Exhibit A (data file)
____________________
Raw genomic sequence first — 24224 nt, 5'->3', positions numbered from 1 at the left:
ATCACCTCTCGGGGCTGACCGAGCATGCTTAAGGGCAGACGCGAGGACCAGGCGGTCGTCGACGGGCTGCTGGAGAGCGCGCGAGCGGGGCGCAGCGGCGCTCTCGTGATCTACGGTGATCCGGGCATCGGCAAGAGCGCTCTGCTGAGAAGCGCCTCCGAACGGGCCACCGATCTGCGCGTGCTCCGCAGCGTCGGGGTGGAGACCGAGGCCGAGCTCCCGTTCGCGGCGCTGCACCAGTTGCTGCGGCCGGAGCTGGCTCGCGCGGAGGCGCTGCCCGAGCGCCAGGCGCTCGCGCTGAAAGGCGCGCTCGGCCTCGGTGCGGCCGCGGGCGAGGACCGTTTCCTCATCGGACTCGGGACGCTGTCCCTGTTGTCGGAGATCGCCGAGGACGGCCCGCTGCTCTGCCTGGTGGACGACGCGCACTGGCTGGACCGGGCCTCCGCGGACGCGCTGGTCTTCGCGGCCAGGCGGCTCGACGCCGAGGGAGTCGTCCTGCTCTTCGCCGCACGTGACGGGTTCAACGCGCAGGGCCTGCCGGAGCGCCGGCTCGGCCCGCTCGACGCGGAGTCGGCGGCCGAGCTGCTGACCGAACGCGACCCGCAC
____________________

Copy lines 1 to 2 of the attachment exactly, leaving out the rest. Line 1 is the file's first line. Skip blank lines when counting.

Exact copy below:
Raw genomic sequence first — 24224 nt, 5'->3', positions numbered from 1 at the left:
ATCACCTCTCGGGGCTGACCGAGCATGCTTAAGGGCAGACGCGAGGACCAGGCGGTCGTCGACGGGCTGCTGGAGAGCGCGCGAGCGGGGCGCAGCGGCGCTCTCGTGATCTACGGTGATCCGGGCATCGGCAAGAGCGCTCTGCTGAGAAGCGCCTCCGAACGGGCCACCGATCTGCGCGTGCTCCGCAGCGTCGGGGTGGAGACCGAGGCCGAGCTCCCGTTCGCGGCGCTGCACCAGTTGCTGCGGCCGGAGCTGGCTCGCGCGGAGGCGCTGCCCGAGCGCCAGGCGCTCGCGCTGAAAGGCGCGCTCGGCCTCGGTGCGGCCGCGGGCGAGGACCGTTTCCTCATCGGACTCGGGACGCTGTCCCTGTTGTCGGAGATCGCCGAGGACGGCCCGCTGCTCTGCCTGGTGGACGACGCGCACTGGCTGGACCGGGCCTCCGCGGACGCGCTGGTCTTCGCGGCCAGGCGGCTCGACGCCGAGGGAGTCGTCCTGCTCTTCGCCGCACGTGACGGGTTCAACGCGCAGGGCCTGCCGGAGCGCCGGCTCGGCCCGCTCGACGCGGAGTCGGCGGCCGAGCTGCTGACCGAACGCGACCCGCAC